Evan Spiegel is not an average tech billionaire. He keeps a private life – despite being engaged to one of the most famous women on the planet, the model Miranda Kerr – and stays away from the San Francisco tech scene, basing his company, Snap, in Los Angeles.
However, he draws many comparisons to another famous founder, Apple’s Steve Jobs. Mr Spiegel, who turned 26 last year, making him the first self-made billionaire to be born in the 1990s, is seen as a product visionary as well as an occasionally ruthless leader.
His company, the owner of the Snapchat app, was worth more than $30bn (£25bn) after it went public in New York on Thursday, with My Spiegel’s stake being worth more than $5bn.
Whoa, Spiegel’s signature in the @NYSE book:
— Carl Quintanilla (@carlquintanilla) March 2, 2017
Snapchat, the app he founded in 2011 while at Stanford University, allows its users to send disappearing images and videos to friends or post them for 24 hours on their public profile.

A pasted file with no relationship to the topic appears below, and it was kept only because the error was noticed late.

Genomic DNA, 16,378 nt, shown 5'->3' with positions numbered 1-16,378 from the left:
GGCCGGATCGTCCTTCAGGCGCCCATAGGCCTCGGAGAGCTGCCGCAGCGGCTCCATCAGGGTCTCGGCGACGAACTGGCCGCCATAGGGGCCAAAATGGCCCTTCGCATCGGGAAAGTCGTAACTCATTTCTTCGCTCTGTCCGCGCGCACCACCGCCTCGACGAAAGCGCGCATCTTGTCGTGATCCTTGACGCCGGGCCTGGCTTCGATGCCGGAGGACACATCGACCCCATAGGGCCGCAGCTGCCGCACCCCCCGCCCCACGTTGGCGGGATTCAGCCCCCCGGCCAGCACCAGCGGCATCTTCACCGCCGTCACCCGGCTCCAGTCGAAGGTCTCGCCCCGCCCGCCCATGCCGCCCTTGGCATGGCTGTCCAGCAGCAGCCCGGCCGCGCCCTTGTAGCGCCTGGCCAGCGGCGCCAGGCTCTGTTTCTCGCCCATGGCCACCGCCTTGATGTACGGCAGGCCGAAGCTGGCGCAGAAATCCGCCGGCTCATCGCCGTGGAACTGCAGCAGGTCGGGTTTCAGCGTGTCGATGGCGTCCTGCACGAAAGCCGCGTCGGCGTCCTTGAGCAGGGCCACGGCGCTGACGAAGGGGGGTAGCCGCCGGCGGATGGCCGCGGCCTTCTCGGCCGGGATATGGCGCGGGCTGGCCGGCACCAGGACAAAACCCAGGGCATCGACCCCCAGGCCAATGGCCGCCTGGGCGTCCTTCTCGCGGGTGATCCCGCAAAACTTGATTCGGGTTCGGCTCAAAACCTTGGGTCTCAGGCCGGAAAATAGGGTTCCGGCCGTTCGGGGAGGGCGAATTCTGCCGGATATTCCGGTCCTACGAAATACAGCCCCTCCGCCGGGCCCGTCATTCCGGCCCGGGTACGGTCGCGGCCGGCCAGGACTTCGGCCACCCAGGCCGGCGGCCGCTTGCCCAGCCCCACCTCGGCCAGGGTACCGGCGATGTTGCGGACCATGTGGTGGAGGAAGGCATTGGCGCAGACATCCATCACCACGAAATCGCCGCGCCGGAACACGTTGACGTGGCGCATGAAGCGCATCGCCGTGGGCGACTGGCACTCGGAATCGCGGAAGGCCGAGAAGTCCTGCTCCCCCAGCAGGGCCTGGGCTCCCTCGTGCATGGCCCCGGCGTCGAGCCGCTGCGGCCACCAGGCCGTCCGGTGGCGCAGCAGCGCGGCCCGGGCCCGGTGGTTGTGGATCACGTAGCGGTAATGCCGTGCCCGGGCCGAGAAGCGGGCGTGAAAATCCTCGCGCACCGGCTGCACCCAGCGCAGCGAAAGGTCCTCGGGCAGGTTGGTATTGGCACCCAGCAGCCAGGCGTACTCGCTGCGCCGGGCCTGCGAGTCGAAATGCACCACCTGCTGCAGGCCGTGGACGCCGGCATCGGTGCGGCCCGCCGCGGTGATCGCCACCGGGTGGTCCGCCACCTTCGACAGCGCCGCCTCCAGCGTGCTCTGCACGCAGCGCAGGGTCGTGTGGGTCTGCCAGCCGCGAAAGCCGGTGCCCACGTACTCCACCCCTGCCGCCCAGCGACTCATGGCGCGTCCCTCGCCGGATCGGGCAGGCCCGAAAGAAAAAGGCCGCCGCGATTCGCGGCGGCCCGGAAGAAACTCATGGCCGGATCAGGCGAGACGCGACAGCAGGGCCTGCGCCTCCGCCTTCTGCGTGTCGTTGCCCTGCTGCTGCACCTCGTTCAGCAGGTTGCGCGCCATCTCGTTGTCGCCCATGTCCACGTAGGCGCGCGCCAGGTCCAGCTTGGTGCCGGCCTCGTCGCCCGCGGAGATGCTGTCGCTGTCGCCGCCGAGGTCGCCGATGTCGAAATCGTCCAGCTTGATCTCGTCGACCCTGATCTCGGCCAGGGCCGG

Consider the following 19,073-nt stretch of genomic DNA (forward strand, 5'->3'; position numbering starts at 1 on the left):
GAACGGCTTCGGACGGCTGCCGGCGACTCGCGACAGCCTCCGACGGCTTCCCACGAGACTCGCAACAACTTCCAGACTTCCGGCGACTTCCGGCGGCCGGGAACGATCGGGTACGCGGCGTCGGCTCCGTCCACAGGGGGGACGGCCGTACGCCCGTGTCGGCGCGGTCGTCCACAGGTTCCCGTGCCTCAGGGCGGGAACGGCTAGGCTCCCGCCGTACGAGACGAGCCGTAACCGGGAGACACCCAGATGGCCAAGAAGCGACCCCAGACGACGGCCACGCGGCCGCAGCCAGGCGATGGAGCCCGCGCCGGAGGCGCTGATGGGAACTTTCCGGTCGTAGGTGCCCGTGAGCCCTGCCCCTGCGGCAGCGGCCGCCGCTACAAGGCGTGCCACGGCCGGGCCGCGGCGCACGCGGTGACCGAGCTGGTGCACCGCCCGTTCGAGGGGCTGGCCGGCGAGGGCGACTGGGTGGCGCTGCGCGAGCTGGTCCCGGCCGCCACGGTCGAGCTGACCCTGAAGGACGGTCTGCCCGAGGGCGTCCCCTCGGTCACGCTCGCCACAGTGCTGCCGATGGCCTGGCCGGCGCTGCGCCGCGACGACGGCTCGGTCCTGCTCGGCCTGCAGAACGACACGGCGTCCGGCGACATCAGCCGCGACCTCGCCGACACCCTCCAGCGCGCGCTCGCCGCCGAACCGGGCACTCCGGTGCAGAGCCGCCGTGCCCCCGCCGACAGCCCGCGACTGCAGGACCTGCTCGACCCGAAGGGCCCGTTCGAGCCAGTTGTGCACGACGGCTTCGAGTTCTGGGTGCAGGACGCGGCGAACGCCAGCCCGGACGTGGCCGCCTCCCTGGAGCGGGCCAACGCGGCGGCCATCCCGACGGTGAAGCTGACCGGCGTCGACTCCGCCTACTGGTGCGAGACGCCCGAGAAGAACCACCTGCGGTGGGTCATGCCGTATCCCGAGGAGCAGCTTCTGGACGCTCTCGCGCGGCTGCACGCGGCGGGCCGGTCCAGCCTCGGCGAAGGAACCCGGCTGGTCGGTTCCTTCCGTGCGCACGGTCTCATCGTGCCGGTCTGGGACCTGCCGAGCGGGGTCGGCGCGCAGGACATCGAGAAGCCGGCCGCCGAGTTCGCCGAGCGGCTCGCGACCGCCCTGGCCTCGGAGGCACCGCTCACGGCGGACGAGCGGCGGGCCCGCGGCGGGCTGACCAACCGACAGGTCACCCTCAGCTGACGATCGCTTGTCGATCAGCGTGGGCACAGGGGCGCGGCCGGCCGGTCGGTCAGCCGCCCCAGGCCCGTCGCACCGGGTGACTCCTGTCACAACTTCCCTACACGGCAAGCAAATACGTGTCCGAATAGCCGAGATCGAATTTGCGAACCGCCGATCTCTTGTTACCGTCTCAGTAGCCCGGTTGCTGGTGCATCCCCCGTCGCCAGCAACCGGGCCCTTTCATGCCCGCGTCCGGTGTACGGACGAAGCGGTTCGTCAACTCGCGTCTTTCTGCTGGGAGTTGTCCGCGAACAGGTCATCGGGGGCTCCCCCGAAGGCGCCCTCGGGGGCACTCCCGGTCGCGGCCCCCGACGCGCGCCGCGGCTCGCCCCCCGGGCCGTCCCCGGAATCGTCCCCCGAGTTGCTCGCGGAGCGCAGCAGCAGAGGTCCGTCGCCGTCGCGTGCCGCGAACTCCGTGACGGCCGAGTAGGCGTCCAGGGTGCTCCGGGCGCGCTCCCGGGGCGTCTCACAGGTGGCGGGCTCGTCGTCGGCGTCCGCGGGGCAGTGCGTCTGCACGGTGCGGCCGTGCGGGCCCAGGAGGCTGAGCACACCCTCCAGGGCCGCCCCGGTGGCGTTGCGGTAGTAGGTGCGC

Mr Spiegel saw, or perhaps predicted, the pressure of sites such as Facebook, which is seen as a permanent record of one’s past and as a result can stress out its users.
Snapchat, by comparison, is fun. Users can scribble on their photos or alter their selfies with lenses – the most popular being a dog ears and nose – that have proved massively popular.
The privacy of Snapchat is reflected in its founder. Mr Spiegel has in the past been embarrassed by leaks and revelations about his childhood and time at university, when sexist emails painted him as something of a spoiled brat, and now rarely gives interviews or posts on social media. “Deleting should be the default,” he told the Telegraph in 2013.
His girlfriends in the past have included the model Lucinda Aragon but in July last year Mr Spiegel and Ms Kerr announced their engagement. Ms Kerr, a former Victoria’s Secret model, has criticised Snapchat rival Facebook and attended Snap’s IPO in New York on Thursday. source